It is the dream of many a freelancer to fly around the world working wherever they lay their hat — and laptop. Fancy working as a graphic artist on a beach in Bali sipping daiquiris while emailing Los Angeles?
While the Covid-19 crisis has restricted international travel, it has also highlighted the possibilities of remote working. But local employment and visa laws restrict options for freelancers. “There’s no legitimate way to work as a digital nomad,” Karoli Hindriks, chief executive of Jobbatical, a talent relocation company, wrote in Sifted.
Until now that is. Last month, Estonia passed a law offering one-year visas to freelancers who spend part of that time working from the Baltic state. That is particularly tempting for those fond of romantic medieval cities, song festivals and smoked eel. For those who prefer the sun, Barbados is also offering year-long welcome stamps for working holidays.
Estonia is hoping that 2,000 people might take advantage of its scheme. “Through our e-residency programme we can give them a corporate entity which they can run from a distance as they travel around the world,” says Siim Sikkut, Estonia’s chief information officer.
Estonia’s move is another example of the innovative mentality that has animated the country since regaining independence from the Soviet Union in 1991. Its first post-independence government built secure digital infrastructure — known as X-Road — and launched a compulsory national identity scheme, laying the foundations for e-Estonia, as it has become known.
The tiny country of 1.3m people claims the record for the highest number of tech unicorns per capita with companies such as Skype, TransferWise and Bolt all achieving valuations of more than $1bn. Hailed as the Silicon Valley of digital government, Estonia has also won international acclaim for digitalising almost all public services, enabling people to vote, pay their taxes, order prescriptions and sign contracts online.
Despite this progress, Mr Sikkut says the digitalisation of public services is a never-ending process, responding to changing priorities and the latest technologies. “The Covid crisis provides new challenges and gives us a kick in the butt to innovate,” he says.
As in many other countries, Estonia is rethinking how it delivers online healthcare services as a result of the pandemic. The government is also exploring how it can best apply artificial intelligence technology to public services.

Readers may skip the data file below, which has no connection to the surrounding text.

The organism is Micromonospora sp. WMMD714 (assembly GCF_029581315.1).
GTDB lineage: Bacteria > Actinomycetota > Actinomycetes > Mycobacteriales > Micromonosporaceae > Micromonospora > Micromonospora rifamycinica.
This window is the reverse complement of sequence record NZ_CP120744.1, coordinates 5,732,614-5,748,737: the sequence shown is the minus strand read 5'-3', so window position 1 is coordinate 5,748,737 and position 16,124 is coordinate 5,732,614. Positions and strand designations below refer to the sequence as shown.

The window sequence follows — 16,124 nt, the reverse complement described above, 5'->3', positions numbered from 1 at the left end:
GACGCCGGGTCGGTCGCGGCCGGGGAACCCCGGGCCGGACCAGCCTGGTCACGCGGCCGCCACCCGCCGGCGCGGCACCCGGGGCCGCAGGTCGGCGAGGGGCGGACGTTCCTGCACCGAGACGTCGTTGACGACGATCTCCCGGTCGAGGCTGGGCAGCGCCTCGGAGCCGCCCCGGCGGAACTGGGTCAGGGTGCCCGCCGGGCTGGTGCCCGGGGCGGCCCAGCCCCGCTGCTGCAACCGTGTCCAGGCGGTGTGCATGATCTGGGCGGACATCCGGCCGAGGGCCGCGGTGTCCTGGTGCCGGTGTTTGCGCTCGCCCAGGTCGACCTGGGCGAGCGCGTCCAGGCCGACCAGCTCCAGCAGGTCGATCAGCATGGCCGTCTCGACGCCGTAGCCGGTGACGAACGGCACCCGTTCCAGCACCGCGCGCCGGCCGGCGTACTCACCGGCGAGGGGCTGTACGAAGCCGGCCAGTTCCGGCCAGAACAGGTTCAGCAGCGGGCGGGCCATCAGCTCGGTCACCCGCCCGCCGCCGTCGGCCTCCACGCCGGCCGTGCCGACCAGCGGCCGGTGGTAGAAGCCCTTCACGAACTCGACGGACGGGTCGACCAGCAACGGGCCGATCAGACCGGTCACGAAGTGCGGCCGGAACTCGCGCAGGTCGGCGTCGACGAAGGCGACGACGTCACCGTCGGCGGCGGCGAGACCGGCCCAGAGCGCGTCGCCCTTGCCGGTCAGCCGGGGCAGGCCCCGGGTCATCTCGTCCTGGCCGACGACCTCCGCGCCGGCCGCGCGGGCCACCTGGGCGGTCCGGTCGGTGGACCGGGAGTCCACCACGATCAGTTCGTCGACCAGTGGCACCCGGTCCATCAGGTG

Faced with an outflow of young people from the country, Estonia is doing its best to welcome foreign entrepreneurs. Its e-residency programme, which enables individuals to establish a legal presence in Estonia, has already been taken up by 70,000 people. Entrepreneurial refugees from Brexit Britain are high on Estonia’s target list.
Rainer Kattel, a professor at University College London, says the efficiency of Estonia’s public services has become a source of competitive advantage. “You can export public services beyond your own country,” he says.
However, as an Estonian, who grew up in Estonia, Mr Kattel was struck by the contrast between the country’s international image as a digital pioneer and his more disappointing experience as a citizen. He has subsequently studied the impact of Estonia’s digital initiatives and concluded that they have not had such a positive impact on society as commonly portrayed.
Although Estonia scores highly in digital governance, it only ranks seventh overall in the EU’s Digital Economy and Society Index. Public dissatisfaction with healthcare and education services remains high while civic engagement with Estonia’s minority Russian population remains low. “If you look at education and health they are very long-term projects. You cannot just switch systems from one day to the next,” Mr Kattel says.
Estonia’s hacker mentality, like that of Silicon Valley, may be great for initiating projects. But without a longer term strategy it may not always translate into deeper societal gains.